Peer reviews (start-up business class)

This section contains policy, procedures and guidance used by IRCC staff. It is posted on the department’s website as a courtesy to stakeholders.

A peer review is an independent assessment of a commitment by a panel of experts convened by the industry association that represents the lead designated entity on the commitment certificate. The peer review process was designed to protect against fraud and to ensure that designated entities’ and applicants’ activities are in line with industry standards.

An officer may request a peer review if it assists in the application process or for the purpose of completing a quality assurance exercise.

To initiate a peer review, the officer must send the appropriate industry association all of the following information via Entrust or by courier

  • the peer review request form [IMM 5765], in which the officer clearly lists the concerns identified during the review of proposal or application
  • the commitment certificate
  • the term sheet/client agreement
  • other relevant supporting documentation

Processing officers must ensure that client-specific information is redacted from the peer review process before it is submitted to the relevant industry association. From all the documents that will be submitted for a peer review (i.e., commitment certificates, term sheets, peer review request forms, etc.), officers must redact the applicant’s

  • date of birth
  • country of birth
  • addresses

The officer must notify the applicant that their case is being sent for a peer review.

Peer reviews and assessing due diligence

The industry association will assemble a panel of association members to assess the following:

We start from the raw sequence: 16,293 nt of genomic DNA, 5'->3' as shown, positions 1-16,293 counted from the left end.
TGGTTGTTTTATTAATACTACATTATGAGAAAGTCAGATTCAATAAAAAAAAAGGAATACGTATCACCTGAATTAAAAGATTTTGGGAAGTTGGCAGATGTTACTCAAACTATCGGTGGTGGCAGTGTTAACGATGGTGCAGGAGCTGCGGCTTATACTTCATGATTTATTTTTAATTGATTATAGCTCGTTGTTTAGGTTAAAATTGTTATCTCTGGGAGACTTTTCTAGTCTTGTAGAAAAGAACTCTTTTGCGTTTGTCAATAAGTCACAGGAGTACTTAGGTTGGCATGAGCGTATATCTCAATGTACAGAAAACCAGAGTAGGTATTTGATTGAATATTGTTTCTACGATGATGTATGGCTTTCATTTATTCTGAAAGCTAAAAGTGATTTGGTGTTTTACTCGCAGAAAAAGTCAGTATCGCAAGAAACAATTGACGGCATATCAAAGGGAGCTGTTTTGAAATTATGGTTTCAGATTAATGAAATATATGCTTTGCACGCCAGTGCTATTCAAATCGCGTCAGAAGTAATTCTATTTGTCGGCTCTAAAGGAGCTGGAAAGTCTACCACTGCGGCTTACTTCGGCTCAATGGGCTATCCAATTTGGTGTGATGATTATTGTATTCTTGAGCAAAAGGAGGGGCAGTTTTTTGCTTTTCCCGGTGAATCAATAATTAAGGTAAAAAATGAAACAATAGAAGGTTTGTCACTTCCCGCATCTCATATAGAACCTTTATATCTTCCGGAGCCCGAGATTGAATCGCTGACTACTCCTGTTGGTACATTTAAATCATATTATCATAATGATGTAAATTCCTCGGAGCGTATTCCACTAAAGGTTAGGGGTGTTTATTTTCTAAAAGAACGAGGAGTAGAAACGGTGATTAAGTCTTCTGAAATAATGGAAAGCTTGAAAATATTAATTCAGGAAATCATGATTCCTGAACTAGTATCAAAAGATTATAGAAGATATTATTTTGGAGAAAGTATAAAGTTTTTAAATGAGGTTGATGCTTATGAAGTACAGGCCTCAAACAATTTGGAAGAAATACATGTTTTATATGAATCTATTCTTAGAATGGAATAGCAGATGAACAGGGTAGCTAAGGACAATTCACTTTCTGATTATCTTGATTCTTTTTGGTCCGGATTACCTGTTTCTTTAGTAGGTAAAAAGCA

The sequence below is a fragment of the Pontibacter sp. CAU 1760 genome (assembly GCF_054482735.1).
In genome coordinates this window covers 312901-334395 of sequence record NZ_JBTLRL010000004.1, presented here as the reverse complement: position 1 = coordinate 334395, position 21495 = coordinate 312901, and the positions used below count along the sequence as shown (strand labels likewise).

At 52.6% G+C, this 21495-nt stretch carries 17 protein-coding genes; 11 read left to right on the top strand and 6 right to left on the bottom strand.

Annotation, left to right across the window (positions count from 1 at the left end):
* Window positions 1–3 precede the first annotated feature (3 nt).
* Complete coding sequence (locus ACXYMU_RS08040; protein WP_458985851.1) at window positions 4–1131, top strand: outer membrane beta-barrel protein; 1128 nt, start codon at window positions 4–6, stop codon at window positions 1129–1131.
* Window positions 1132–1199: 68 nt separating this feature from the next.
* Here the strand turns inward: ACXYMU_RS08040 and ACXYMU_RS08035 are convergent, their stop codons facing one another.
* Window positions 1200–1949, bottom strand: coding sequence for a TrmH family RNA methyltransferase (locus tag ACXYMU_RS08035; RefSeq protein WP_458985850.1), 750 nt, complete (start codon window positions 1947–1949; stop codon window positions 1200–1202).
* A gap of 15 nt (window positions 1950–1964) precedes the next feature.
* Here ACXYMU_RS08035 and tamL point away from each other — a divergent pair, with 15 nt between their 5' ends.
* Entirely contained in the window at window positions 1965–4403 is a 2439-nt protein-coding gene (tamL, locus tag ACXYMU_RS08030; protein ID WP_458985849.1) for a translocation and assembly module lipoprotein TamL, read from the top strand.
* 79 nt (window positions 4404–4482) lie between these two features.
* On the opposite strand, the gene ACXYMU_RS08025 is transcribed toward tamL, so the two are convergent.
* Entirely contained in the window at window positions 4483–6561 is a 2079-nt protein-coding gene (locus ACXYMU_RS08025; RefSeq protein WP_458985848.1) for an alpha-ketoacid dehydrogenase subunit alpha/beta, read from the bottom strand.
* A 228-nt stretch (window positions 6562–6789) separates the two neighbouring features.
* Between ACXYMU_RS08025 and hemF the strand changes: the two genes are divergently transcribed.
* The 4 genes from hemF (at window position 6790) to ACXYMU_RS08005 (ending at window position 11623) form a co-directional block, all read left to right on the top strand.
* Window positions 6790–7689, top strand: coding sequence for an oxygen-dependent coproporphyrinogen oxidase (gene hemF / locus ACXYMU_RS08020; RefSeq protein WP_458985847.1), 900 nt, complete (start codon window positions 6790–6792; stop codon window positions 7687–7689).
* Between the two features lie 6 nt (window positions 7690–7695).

• the level of due diligence that was performed by the designated entity and whether it is consistent with industry standards
  • the terms of the commitment (including the investment made by the designated entity, the services to be provided by the designated entity and any fees to be charged to the applicants) and whether these terms are consistent with industry standards

The industry association will also do all of the following:

  • ensure that the business has been or will be incorporated in Canada
  • ensure that the business ownership has been verified and meets the requirements of the start-up business class
  • ensure that the designated entity considered the viability of the proposed business model, assessed the business venture’s management team and verified the ownership of the intellectual property
  • ensure the focus of the business is on a high-growth potential product and/or service
  • validate whether the business was accepted into a business incubator program (in cases where the commitment was issued by a designated business incubator)

Officers should not disclose the identity of peer review panelists to the designated entity or the applicants under any circumstances.

The peer review findings will be returned to Immigration, Refugees and Citizenship Canada (IRCC) via Entrust or by courier.

Should the peer review identify concerns with the commitment, the officer should send a procedural fairness letter to the applicant to:

  • inform them of the concerns
  • request further documentation to address the concerns
  • make clear that if the applicant is not able to address the officer’s concerns, the applicant may be refused

While the officer must consider the assessment provided by the peer review panel, they must assess all information and the authority to make a final decision on the case rests with the officer.

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